CODEOFBELL ANNEX LINER Sacoche Review
If you don’t mind the techwear aesthetic of the CODEOFBELL ANNEX LINER, you’ll love its clever design and versatile organization.
- Comfortable carry
- Thoughtful interior organization and overall design
- The fully expanded state has a bulky profile
- The velcro on the interior pocket feels cheap
- While we’re digging the technical vibes, some people won’t like it
13.8 oz (391.2 g)
12 in x 9 in x 8 in (30.5 x 22.9 x 20.3 cm)
X-Pac, YKK Zippers, Woojin Hardware, CORDURA® Nylon, Nylon
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The CODEOFBELL ANNEX LINER may look simple—but looks can be deceiving.
This Sacoche (a French word for handbag)/ sling bag has a lot going on beneath the surface. So grab your beverage of choice, settle in, and let’s get straight to it.
Materials & Aesthetic
Slings are polarizing, as far as looks are concerned. Usually, you either like them or hate them. That’s especially true for the CODEOFBELL ANNEX LINER, which has a futuristic, techy vibe going on. We’re digging it—and it seems to be on-trend at the moment—but it may not be for you.
The sci-fi, tacticool feel of the sling is partially due to the X-Pac fabric from which it’s made. Like slings, X-Pac is a polarizing topic. Proponents love its incredible weather-resistance, low weight, and glossy finish. Others argue that it’s crinkly, easier to puncture than woven synthetics, and would describe it as shiny as opposed to glossy.
In this instance, we’re liking the X-Pac. Plus, you’ll find CORDURA® Nylon on the back and bottom of the bag, which are the places it’s more likely to be punctured, anyway. And, if a puncture or a cut does happen, the diamond ripstop used on this sling should stop it from spreading (in theory).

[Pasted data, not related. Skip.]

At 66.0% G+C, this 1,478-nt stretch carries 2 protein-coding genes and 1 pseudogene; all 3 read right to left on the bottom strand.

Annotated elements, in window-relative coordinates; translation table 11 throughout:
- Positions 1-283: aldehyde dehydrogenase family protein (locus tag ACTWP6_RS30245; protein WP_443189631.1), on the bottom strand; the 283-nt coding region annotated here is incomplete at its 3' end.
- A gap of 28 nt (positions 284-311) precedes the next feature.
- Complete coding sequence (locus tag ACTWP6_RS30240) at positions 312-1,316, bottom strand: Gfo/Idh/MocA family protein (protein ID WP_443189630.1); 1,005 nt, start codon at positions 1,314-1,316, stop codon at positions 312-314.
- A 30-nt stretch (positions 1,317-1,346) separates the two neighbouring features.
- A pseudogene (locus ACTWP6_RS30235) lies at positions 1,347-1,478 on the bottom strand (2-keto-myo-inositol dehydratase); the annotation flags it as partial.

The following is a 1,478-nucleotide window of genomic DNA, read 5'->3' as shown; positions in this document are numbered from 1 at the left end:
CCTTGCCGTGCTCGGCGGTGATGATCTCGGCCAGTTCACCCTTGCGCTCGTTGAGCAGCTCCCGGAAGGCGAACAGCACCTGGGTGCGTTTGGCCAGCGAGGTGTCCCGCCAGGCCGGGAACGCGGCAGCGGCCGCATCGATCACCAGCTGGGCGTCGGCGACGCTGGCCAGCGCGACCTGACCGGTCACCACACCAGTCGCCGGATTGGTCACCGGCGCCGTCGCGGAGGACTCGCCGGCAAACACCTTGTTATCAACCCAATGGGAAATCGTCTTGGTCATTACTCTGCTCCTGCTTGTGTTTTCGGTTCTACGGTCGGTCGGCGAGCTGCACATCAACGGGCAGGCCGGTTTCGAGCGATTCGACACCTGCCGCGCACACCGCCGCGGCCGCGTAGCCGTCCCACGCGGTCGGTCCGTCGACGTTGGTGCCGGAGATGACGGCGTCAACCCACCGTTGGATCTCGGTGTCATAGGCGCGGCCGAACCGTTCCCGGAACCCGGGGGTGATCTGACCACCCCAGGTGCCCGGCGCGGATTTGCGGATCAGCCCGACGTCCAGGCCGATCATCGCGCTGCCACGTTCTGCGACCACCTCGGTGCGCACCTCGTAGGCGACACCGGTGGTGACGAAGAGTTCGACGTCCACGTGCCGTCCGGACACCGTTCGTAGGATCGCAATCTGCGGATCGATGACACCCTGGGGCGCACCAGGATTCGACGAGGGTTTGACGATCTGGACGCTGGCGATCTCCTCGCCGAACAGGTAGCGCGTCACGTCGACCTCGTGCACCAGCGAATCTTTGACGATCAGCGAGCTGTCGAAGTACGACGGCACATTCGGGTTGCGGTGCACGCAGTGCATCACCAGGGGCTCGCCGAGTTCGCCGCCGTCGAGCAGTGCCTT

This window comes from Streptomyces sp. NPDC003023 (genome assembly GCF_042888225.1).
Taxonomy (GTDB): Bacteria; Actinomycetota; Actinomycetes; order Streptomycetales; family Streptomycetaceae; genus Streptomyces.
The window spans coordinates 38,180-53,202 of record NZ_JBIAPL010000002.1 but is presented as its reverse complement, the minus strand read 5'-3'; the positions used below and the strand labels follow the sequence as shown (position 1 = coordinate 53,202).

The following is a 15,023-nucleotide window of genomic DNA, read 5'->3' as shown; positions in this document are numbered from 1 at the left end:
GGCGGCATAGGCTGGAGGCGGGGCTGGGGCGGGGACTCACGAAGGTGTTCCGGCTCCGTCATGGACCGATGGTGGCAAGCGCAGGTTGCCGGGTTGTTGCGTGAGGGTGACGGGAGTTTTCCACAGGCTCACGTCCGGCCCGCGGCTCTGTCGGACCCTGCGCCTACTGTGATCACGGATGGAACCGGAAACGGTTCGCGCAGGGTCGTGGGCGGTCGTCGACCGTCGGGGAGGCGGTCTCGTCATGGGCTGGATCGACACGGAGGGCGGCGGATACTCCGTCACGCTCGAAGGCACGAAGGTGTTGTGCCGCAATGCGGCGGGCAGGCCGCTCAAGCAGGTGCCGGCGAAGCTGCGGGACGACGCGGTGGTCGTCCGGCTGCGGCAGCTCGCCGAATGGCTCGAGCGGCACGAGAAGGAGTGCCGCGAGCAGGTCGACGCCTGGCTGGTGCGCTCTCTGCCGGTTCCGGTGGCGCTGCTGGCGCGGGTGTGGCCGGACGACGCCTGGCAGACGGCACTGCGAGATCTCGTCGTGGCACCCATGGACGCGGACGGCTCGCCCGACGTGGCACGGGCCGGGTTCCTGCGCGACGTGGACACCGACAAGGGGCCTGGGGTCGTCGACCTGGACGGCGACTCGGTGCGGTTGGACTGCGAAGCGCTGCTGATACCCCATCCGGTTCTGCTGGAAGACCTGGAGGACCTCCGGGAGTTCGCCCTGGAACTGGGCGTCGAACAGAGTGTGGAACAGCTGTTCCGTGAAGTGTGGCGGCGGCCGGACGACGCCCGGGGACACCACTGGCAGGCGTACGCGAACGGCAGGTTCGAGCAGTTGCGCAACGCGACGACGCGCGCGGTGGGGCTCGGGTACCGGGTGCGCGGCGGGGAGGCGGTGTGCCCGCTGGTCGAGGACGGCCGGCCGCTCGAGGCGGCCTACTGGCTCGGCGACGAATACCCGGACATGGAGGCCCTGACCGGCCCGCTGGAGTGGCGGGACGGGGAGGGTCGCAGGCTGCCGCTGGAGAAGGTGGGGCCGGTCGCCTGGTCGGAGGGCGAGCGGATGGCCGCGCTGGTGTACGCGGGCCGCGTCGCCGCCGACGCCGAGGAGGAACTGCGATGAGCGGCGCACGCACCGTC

Coupled with the YKK AquaGuard zippers, the X-Pac gives this sling solid weather-resistance. It’s not submersible, but you should be alright out and about on a rainy day.
Rounding out the materials, you’ll find all Woojin hardware, which shouldn’t give you any problems.
Before we move on, we want to point out one more polarizing feature regarding this sling’s aesthetic (that’s three now, if you’re keeping track at home). Its shape and long, skinny strap are handbag-inspired. We like it. Handbags are popular for a reason—they work! But if you’re looking for a bag that’s more of the oblong sling style—and want all of CODEOFBELL’S signature features—check out the CODEOFBELL X-POD.
The strap on the CODEOFBELL ANNEX LINER is a great analogy for the sling itself. It appears simple, but there’s actually a lot you can do with it.
It’s been designed so you can wear the sling in two ways: tight across your chest or back (think classic sling bag) or looser with the body of the bag at your hips (think crossbody or handbag).
We’ve preferred the latter, especially since the sling looks a little large on the chest—although it comes down to personal preference. Note that the strap can’t be slung around your hips waist pack style.
The strap itself is nothing fancy, at least as far as padding is concerned. It’s a thin, nylon strap, which works in this case since you likely won’t be filling up this sling with bricks of gold. (And if you are you can probably afford a masseuse to help with the pain caused by wearing a heavy sling bag with a barebones strap.)
On one side of the strap, you’ll find a clip to secure the strap to the body of the bag. It’ll keep the excess strap from dangling when you detach the rest of it…but the other half of the strap on the other side of the bag will still be dangling. So we’re not sure what the point is. Besides, you have the option to remove the strap completely. We haven’t found the need to use this clip much. But maybe we’re not clever or creative enough, who knows?
Anyway, we do like that the strap is completely removable. It allows you to carry the sling as a clutch or use it as an organizer/packing cube.
If you want to hide the strap, but don’t like the idea of removing it altogether—we have some good news! You can also tuck the strap into the back pocket.